BY PAT KEEGAN AND AMY WHEELESS
Late winter and early spring are great times to think about changes you want to make to your home’s landscape. While the goal of most lawn and garden projects is to bring beauty to your outdoor space, a well-designed project can also improve your energy bill, increase the overall value of your home and provide additional benefits, such as reduced noise pollution, optimized water use and cleaner air around your home.
The two best strategies for improving the energy efficiency of your home with landscaping are to incorporate shading in the summer and wind blocking in the winter.
Plan for summer shading
According to the U.S. Department of Energy, shading your home is the most cost-effective way to reduce heat gain from the sun and reduce your air-conditioning costs in the summer. Having more plants and trees in your yard can reduce the air temperature by up to 6 degrees.
Planting deciduous trees on the south, southwest and west sides of your home can cut heating during hot summer months, while allowing sunlight through during the fall and winter, after the trees have lost their leaves. When planting trees, consider the expected shape and height of the mature trees and where they will shade your home. A tree with a high mature height planted on the south side of your home, for example, will provide all-day roof shading during the summer, while lower trees on the west side of your home can protect your home from the lower afternoon sun.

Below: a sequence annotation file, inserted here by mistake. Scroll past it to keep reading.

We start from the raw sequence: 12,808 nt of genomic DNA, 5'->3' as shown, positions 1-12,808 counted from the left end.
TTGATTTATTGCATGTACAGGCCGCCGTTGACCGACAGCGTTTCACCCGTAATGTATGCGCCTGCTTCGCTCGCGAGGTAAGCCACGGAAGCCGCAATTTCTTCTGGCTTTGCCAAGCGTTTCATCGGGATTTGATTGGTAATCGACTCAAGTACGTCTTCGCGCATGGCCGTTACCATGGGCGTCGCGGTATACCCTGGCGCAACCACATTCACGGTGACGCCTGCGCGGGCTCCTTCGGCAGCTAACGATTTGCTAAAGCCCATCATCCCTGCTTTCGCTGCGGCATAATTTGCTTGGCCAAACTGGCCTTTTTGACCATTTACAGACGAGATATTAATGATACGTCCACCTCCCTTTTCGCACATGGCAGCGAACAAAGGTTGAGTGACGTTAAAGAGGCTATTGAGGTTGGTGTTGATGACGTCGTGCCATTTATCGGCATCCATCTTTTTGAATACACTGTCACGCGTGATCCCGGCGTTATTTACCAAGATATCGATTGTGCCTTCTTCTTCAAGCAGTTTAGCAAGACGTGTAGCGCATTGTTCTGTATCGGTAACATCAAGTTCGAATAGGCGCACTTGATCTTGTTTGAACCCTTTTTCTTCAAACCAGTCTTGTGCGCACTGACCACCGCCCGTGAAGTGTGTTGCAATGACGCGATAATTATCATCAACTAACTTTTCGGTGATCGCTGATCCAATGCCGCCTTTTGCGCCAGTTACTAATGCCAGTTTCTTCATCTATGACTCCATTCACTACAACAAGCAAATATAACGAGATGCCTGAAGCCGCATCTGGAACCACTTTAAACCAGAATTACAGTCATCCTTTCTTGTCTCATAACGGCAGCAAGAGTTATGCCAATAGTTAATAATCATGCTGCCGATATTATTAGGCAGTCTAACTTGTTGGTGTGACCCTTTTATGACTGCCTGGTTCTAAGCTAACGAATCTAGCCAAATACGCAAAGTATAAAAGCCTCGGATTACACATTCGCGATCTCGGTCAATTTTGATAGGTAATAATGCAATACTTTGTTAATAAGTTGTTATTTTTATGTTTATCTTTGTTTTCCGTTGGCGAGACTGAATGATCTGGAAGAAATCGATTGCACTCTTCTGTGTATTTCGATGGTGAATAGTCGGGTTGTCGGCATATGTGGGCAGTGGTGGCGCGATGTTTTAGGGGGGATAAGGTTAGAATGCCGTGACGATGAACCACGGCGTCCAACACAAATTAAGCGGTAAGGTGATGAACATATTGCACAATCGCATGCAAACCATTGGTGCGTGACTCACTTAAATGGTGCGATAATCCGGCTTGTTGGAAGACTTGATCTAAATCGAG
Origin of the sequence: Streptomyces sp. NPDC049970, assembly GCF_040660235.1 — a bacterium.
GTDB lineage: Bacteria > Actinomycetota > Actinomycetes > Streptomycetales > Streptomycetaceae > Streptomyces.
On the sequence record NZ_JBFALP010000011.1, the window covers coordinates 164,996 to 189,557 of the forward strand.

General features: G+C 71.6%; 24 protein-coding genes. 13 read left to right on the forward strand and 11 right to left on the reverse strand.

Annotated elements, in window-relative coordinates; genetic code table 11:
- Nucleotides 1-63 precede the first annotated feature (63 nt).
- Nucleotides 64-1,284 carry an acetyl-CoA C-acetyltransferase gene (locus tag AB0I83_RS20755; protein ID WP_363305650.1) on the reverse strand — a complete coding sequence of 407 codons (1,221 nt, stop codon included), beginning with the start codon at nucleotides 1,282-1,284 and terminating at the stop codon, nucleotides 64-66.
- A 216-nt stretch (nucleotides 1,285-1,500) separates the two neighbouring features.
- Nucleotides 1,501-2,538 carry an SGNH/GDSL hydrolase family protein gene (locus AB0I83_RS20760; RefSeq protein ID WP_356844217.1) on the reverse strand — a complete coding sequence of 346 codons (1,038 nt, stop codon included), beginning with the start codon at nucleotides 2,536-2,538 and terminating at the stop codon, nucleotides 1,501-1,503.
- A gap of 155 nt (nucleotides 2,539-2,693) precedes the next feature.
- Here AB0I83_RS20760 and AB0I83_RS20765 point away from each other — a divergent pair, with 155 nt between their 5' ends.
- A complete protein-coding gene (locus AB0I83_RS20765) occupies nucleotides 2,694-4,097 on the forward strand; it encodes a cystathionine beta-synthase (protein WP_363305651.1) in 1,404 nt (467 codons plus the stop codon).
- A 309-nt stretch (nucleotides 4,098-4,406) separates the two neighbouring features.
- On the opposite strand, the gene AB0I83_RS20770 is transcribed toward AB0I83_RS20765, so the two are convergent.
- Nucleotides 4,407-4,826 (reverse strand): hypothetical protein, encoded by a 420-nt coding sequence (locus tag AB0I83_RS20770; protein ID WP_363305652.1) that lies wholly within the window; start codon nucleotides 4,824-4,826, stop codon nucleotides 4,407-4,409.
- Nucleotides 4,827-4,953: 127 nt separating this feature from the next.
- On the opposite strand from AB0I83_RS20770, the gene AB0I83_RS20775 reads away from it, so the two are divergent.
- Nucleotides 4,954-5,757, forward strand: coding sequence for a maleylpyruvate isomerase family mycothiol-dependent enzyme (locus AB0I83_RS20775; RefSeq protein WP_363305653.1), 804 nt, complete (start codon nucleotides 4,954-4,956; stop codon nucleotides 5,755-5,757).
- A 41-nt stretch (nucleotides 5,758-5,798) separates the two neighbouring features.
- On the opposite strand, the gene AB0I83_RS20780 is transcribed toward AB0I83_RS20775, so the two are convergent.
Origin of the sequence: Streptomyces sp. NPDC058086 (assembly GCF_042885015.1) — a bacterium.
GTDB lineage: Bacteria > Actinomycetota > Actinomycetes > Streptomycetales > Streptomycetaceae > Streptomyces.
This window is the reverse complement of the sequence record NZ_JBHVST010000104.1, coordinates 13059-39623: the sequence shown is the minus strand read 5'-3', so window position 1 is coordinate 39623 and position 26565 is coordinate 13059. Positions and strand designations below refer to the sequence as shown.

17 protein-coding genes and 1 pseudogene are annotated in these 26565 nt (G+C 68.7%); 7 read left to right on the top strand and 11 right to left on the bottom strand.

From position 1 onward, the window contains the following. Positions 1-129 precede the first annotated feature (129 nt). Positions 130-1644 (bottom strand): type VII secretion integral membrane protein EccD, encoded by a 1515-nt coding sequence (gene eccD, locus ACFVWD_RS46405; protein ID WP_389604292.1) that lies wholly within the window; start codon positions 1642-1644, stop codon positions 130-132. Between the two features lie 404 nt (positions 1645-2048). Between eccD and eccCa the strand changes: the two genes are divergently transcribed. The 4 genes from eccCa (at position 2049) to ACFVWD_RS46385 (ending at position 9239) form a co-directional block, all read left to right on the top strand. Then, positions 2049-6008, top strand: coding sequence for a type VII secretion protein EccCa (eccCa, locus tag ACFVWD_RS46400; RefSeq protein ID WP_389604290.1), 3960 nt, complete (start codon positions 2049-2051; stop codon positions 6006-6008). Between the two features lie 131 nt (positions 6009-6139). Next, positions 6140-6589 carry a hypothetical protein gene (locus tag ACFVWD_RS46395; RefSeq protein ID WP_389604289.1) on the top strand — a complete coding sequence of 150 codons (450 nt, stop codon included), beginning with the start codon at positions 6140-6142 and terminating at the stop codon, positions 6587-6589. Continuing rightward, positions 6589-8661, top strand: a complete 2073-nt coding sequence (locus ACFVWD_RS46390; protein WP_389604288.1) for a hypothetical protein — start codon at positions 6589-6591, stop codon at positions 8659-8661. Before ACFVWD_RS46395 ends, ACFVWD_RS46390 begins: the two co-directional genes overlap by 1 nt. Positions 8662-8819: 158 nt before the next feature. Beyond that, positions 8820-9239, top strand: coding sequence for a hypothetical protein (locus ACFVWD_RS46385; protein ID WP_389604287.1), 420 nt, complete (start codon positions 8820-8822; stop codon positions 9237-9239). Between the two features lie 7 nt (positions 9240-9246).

Plant trees an appropriate distance away from your home, so they don’t disrupt your foundation, side walls or your roof as they grow. While it will probably be 5 to 10 years before a newly planted tree will begin providing a significant amount of shade to your roof, it can start shading windows immediately.
Also consider paved areas around your home and how you can shade them during the summer. Think about walking across your driveway barefoot on a hot July day: The paving acts as a large heat sink that reflects onto your home, causing your air conditioner to work even harder. You can use trees, hedges and other landscaping structures such as arbors to shade these paved areas.
Stop cold winter winds
If your home is in an open area without many structures around it, cold winter winds may be increasing your heating bills. A windbreak on your property can help deflect these winds over your home. The most common type of windbreak uses a combination of evergreen trees and shrubs to block wind from the ground to the top of your home. For the best windbreak effect, plant these features on the north and northwest sides of your home at a distance of between two and five times the height of the mature trees. Incorporating a wall or fence can further assist with the windbreak.
Another insulating technique is to plant shrubs and bushes closer to your home, but at least one foot away. The space between these plants and your home is dead air space, which can help insulate your home during both summer and winter months.
If you live near power lines, talk with your electric co-op about how far new trees should be planted from these lines and other co-op equipment before making final design decisions for your yard. Be sure to consider the mature height and spread of any trees you’re considering; nothing’s worse than having to cut them down or severely trim them because they grew too large and are causing problems.
This column was co-written by Pat Keegan and Amy Wheeless of Collaborative Efficiency.